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Techscaler for Singapore as Logan urges ‘patience’

Mark Logan: ‘We need to stay the course’ (pic: Terry Murden / DB Media Services)

Plans are under way to set up a techscaler hub in Singapore following the success of a pilot project in Silicon Valley, it emerged today.

The techscaler in California, which helps fast-track advice and funding for 12 early stage Scottish firms, has already proved its worth since it was launched in February with one firm expected to announce financial support.

Mark Logan, the Scottish government’s chief entrepreneurial adviser, said he is working with Scottish Development International to set up a second techscaler hub that will help business owners tap into investors and advisers in the Asia Pacific region.

“We are excited about this and we will work with SDI to explore what is possible,” he told the EIE24 pitching event for startups, advisers and investors.

Speaking afterwards he explained that the venture in San Francisco had been well received. However, there were differences in setting up in Asia, not least language and culture, but work was under way to get the project off the ground in what would represent a significant overseas statement.

He also revealed that he and Codebase, the incubator for startups, are now receiving enquiries from agencies in other parts of the UK and from overseas who are interested in adopting the techscaler idea and the model for growing a tech ecosystem outlined in his Scottish technology ecosystem review (STER) published in 2020.

“That has to be as big an endorsement as we can get,” he said. “It means Scotland is showing it can take the lead and I am excited about that.”

Speaking exclusively to Daily Business, Mr Logan said he believed that the changes taking place at Holyrood following the resignation of First Minister Humza Yousaf would not disrupt the progress made in building the tech ecosystem.

His appointment formally runs until July but has already been extended and he is encouraged by the current feedback to the strategy from across the political spectrum

Mark Logan says the ecosystem model is in demand overseas (pic: Terry Murden / DB Media Services)

“I get a feeling from all parties that there is a consensus around the initiatives we are pushing forward,” he said.

“It is regrettable what happened to Humza. He is a nice person and was taking an interest in what we are doing. It is not my business who becomes the next First Minister but I just urge them to continue with that focus.”

He cautioned against those who had grand ideas beyond Scotland’s capabilities and felt the money being raised by tech firms did not compare with the big tech regions of the world.

He said he was “genuinely happy with what has been achieved” and patience will be rewarded if all stakeholders stick to the plan.

“I am urging us to stay the course. In Estonia and Norway [two of the most successful tech nations] it did not matter who was in government or who was the senior civil servant.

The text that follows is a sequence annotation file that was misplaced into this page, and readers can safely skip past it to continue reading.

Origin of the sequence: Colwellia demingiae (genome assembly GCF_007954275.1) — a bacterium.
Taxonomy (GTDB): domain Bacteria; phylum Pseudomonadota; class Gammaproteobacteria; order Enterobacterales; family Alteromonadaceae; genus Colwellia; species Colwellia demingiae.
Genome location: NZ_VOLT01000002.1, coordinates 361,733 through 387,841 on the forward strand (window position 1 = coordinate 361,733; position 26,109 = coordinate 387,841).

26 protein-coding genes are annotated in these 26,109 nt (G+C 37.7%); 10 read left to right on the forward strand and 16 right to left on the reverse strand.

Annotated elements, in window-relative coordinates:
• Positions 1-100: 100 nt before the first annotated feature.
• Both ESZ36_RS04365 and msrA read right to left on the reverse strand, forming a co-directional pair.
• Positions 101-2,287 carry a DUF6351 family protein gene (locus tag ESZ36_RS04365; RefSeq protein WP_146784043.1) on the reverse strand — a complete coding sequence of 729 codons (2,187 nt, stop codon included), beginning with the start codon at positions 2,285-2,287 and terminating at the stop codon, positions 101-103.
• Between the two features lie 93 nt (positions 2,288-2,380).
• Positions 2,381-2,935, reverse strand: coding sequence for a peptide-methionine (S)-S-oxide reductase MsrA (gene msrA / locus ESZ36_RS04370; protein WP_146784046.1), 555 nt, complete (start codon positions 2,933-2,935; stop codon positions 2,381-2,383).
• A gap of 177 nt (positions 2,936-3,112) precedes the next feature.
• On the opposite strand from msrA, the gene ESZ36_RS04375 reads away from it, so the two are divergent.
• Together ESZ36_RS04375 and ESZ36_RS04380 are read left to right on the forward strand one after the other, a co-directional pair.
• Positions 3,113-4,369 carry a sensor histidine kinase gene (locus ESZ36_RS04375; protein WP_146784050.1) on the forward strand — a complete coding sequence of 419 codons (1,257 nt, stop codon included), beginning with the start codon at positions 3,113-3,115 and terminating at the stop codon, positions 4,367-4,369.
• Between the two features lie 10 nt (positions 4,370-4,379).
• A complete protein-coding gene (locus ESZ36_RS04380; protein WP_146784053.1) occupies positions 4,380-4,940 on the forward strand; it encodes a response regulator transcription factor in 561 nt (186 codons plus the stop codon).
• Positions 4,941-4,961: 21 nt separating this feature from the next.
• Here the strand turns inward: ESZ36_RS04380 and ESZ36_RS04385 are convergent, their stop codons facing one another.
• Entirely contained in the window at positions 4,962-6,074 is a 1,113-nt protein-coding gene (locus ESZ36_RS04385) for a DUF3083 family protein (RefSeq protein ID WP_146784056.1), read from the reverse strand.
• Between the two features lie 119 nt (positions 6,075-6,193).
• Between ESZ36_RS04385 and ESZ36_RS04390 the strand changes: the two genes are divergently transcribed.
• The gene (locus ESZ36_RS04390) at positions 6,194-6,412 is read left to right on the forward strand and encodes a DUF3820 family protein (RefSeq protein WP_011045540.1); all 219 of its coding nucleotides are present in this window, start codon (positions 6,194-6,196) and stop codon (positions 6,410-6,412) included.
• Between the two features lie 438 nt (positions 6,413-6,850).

“We need to avoid the Scottish disease of tearing things down.”

Mark Logan says politicians have bought into the ecosystem strategy (pic: Terry Murden)

Scotland has the highest number of universities per capita of any country in the world, he told the audience at the John Mcintyre Conference Centre.

“Are we making full use of that asset to drive the tech sector?” he asked, adding that Scotland needed a “second enlightenment” of technology ideas. He spoke of creating entrepreneurial campuses that would see a doubling in the number of spin-outs from universities.

Speaking afterwards he said these campuses were defined by creating incubator spaces, encouraging undergraduates to develop startups and for those with different skills to “collide”. They have entrepreneuers in residence and are connected to a network of techscalers and funders.

“Universities are great at research and teaching and it is vital to add an entrepreneurial feel. A lot of those things are happening right now,” he said.

“It’s what you see at MIT and Stanford. A third of students are at Stanford because they want to start a company.”

Poonam Malik: investors need certainty (pic: Terry Murden / DB Media Services)

Among those pitching at this year’s event was Poonam Malik who chairs a Glasgow-based medtech company called MicroplateDX that is seeking £7.5 million, one of the biggest cash calls.

Speaking before the event she said there appeared to be fewer international investors present and it would probably be necessary to take the Scottish pitching event ‘on the road’.

“This is not just in Scotland, it seems international investors are not travelling so much,” she said

She stressed the importance of creating the right political as well as economic conditions for investors and for Scotland therefore to settle affairs at Holyrood.

“Investors don’t like turbulence. At least what we are seeing is just short term,” she said.

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